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Art Market Overview: State of the Arts: San Diego, 2005
by Patricia Frischer

Salk Institute Art and Science Forum, Jan 6, 2005

Interview by Alexandra Rosa and Phillip Swenson on ArtRocks! Hear it by clicking here

This article will take you though the general outline of marketing of art on an international level. It will then explain how San Diego, although not perceived as successful cultural visual arts center, has an opportunity to make a mark on the visual arts world. There are then suggestions of how to change this perception and create a vital and supportive arts community.

TYPICAL ROUTE OF ARTIST Many, although not all, artists start after their art education hopefully on the route to success. There first showing experience will probably be their graduate show at a university/college. For further exposure they enter competitions - local, national, international . When they have a body of work they open their studio and invite everyone they know to support them and spread the word. At this point, they may consider joining and showing with an art associations. Most artist want a permanent place in an art gallery and will be lucky to be included in a group shows and then work toward the enviable one person exhibition. Finally, the crown on the art career is the cherished museum show/retrospective.

THE MARKET - How the Art Market functions

Because there are a limited number of big spenders in the art world, it is vital for the high end market “powers that be” to control the market as much as possible. Limiting numbers of artist who can command high figures for their works s essential to keeping prices high. This is controlled by 1. art dealers 2. major collectors directors. This trio has vested interested and consult and help each other. Art dealerssell to collectors and museums. works gain status by being displayed in museum and galleries there by going up in value. Collectors and art galleries help fund raising for museums. Collectorsgive their collection to museums (and get tax advantages). Until recently, often gallery dealers gave a percentage of works sold during a museum show to the museum. Conflict of interest stopped this process. This process is aided by art critics/magazines , universities exhibitions, and auctions all of which help to build the reputations of certain artists.


This is new money made from tech stocks and biochemical. It is young money. It is an audience ready to use the internet to make purchases. We are experiencing a change from an agricultural society to an information society. We used to be tribal and we are now individually oriented. Those aged over 40 are generally linear thinkers but those under 20 are visual and associative thinkers. They congregate on the web world wide and not just at the local level. But socializing is still important. Meeting places such as art openings are still a important part of their lives.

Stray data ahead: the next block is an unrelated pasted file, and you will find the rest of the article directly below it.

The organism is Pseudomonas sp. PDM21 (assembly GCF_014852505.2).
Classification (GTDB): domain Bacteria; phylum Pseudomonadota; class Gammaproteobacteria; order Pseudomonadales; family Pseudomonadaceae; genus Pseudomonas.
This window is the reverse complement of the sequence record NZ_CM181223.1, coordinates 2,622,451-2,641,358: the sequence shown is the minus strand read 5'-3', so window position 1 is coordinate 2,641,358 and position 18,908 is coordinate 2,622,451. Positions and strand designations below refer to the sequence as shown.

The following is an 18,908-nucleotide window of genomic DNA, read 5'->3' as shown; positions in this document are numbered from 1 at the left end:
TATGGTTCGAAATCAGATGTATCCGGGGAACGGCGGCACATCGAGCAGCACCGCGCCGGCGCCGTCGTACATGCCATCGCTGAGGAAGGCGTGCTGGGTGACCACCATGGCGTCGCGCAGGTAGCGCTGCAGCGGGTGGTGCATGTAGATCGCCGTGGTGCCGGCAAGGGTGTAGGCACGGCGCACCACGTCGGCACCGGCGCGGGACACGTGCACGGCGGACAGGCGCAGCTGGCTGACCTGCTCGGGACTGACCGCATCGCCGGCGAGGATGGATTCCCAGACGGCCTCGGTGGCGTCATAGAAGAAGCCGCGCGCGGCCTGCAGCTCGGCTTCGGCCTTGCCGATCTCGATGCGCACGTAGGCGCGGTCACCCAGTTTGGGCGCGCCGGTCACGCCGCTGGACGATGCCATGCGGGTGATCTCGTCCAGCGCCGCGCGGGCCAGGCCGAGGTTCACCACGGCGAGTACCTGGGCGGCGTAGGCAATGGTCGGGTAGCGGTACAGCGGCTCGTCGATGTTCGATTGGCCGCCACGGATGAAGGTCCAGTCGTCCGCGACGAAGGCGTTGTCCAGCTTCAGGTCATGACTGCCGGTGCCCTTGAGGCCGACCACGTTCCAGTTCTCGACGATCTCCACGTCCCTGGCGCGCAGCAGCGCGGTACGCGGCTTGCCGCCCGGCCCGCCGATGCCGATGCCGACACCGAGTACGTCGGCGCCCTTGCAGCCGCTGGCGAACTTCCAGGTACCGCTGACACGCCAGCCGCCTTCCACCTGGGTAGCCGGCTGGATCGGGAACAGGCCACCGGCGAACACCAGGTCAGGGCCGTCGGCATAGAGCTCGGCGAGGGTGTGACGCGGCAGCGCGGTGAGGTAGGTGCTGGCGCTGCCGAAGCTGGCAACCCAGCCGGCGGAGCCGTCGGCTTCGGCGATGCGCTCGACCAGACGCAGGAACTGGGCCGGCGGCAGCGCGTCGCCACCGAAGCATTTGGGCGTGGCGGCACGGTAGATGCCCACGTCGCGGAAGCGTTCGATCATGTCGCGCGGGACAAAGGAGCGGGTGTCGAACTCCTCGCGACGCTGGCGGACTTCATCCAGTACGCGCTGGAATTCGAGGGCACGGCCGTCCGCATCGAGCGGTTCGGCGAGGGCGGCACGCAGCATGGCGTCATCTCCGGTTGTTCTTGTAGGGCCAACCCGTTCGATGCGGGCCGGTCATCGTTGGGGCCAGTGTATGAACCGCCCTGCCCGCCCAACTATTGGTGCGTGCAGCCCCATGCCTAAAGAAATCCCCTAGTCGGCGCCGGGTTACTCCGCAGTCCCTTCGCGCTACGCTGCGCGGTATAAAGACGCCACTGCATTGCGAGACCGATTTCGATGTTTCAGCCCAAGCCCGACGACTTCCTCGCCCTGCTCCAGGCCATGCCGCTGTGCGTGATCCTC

Although San Diego has an inferiority complex when it comes to Fine Art and we are not known as a cultural Mecca :

SAN DIEGO HAS AN OPPORTUNITY TO DO IT DIFFERENTLY – Richard Florida says we are one of the top three most creative cities in the USA because of the 3 T’s – technology, talent, tolerance. What sets San Diego apart:

  • The high end traditional market does not have a strangle hold so our the biggest disadvantage could be our biggest advantage. Instead of top down marketing system, we can be bottom (grass roots) up.
  • San Diego has a vast wealth of art talent that compares well on quality levels with the best in the world.
  • We have tech company and biochemical companies
  • We attract young money because our environment is so attractive.
  • We have more and more support from the County to push the arts as a valuable way to promote San Diego. The push is to show how art is valuable not just aesthetically but as an attractor of people and an income producer.
  • Although we do not have a large number of successful galleries, we do have many museums and community and educational galleries, over 60 art associations and SDVAN which is a free listing directory and calendar. This site is one of the best of it’s kind in the world. Also many new projects including Envision, which is trying to get the arts projects to cluster for promotional and mutual support. Envision is important because it is media based as opposed to non-profit, for profit or government supported. We also have dynamic cheerleaders for the Arts like Art Girls (art consultants who help to make the arts accessible, fun and financially viable.